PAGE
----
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Mange in Dogs

Mange can be quite dreadful for animal care-givers and their animals, especially for small domestic animals dogs, cats, goats and sheep. It is a disease that is usually characterized by intensive itching and may end up being a source of long-term discomfort for these animals if not attended to on time. Here we will give a background information on the disease, and discuss treatment and proper management of the disease.

Mange is a skin disease caused by certain insects called mites. There are different species of mites and some normally reside in the dog’s skin and hair follicles, while others are not normal residents.

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Most dogs live with the normal-resident mites, never suffering any consequences, while for the mites that are not normally resident, it causes intensive adverse reactions for the dog. Generally, all mites can cause mild to severe skin infections if conditions are favorable for their increase in numbers.

Transmission of mange

The most common way by which mange is transmitted in dogs is when an uninfected animal is exposed to an infected animal. The mites quickly move from animal to animal. Therefore places like kennels, animal shelters, dog parks, groomers and veterinary clinics have a high risk of exposure for mange. This is because of the close proximity with animals that may be infected.

Types of mange

There are two types of mange infections in dogs

  • Sarcoptic mange
  • Demodectic mange

Sarcoptic mange is the one popularly called canine scabies and it is caused by oval-shaped, light-colored and microscopic mites called Sarcoptes scabiei. Sarcoptic mange is a highly contagious skin disease for another animals and human. It is generally transferred from one host to another which may be from dog to humans and vice versa (remember zoonotic diseases). The mites burrow through the skin causing intense itching and irritation. The scratching that results from mange is what causes the majority of the animal’s hair to fall out and causes sores to appear in extreme cases.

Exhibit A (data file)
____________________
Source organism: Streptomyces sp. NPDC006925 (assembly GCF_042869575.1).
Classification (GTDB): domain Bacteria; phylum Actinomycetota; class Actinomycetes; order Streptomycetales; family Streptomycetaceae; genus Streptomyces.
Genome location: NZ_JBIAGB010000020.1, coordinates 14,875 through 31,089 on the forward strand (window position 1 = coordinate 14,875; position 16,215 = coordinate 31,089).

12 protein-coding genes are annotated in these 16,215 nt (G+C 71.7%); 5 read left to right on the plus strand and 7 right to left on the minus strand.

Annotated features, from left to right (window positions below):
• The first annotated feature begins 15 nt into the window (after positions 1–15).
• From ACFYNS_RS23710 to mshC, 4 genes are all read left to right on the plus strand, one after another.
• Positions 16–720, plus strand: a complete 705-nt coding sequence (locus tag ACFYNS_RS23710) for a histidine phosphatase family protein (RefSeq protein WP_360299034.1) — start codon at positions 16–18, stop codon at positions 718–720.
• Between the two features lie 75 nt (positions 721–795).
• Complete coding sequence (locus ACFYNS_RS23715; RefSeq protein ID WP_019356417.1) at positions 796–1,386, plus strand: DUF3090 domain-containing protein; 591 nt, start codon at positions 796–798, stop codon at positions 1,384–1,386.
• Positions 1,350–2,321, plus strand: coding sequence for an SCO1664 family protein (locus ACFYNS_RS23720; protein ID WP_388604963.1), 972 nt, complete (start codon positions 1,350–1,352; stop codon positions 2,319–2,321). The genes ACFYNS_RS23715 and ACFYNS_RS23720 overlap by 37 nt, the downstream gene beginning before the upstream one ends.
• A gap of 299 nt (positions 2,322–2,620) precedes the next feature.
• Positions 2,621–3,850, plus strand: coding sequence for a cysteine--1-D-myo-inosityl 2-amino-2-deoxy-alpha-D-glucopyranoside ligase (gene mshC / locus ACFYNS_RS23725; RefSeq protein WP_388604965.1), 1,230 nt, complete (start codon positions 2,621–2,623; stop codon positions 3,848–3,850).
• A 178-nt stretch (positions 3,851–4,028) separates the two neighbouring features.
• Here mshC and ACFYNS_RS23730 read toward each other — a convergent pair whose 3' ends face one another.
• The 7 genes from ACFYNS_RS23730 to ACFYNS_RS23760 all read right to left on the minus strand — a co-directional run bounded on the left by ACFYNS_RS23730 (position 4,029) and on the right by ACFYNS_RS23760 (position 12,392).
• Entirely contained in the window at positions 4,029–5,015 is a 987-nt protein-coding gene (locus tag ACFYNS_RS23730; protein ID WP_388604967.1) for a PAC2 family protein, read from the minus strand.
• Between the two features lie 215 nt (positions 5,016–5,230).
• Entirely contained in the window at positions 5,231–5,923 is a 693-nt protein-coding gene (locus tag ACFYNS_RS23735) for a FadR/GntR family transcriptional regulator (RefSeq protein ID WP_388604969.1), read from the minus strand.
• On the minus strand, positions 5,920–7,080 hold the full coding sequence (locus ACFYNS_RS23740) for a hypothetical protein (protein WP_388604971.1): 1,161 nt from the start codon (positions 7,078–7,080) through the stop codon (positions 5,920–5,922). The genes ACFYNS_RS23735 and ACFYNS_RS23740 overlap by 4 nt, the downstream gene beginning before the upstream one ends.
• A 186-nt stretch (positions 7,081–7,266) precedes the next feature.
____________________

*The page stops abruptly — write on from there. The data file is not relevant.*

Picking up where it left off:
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Demodectic mange is commonly seen in all dogs that are raised normally by their mothers. It is transferred from mother to pup through close proximity and cuddling during the first few days of life.  Demodectic mange may occur in three major ways;

  • As a localized infection when mites proliferate in restricted one or two small areas resulting in isolated scaly bald patches. This is quite common in puppies, and most cases would resolve without treatment.
  • As a generalized infection where it affects larger areas of skin or the dog’s entire body. This may cause secondary bacterial infections that cause severe itches and elicit foul smell from the dog’s body. This form of mange could also be a sign of a compromised immune system, endocrine problem or other underlying health issue. For some dog breeds, this disease is a hereditary problem making them highly susceptible to it.
  • As demodectic pododermatitis, which is a mange infection confined to the foot and accompanied by bacterial infections. This mange infection may be persistent over the lifetime of the dog.

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Signs and symptoms of mange in dogs

Signs and symptoms of mange usually appear one week after exposure and they depend on which type of mite (or mange) is present. However, generally mange infection is characterized by intense scratching, restless and frantic itching, skin rash, reddened skin, bald spot, crust formation or scabbing, sores in the affected area and loss of hair (alopecia).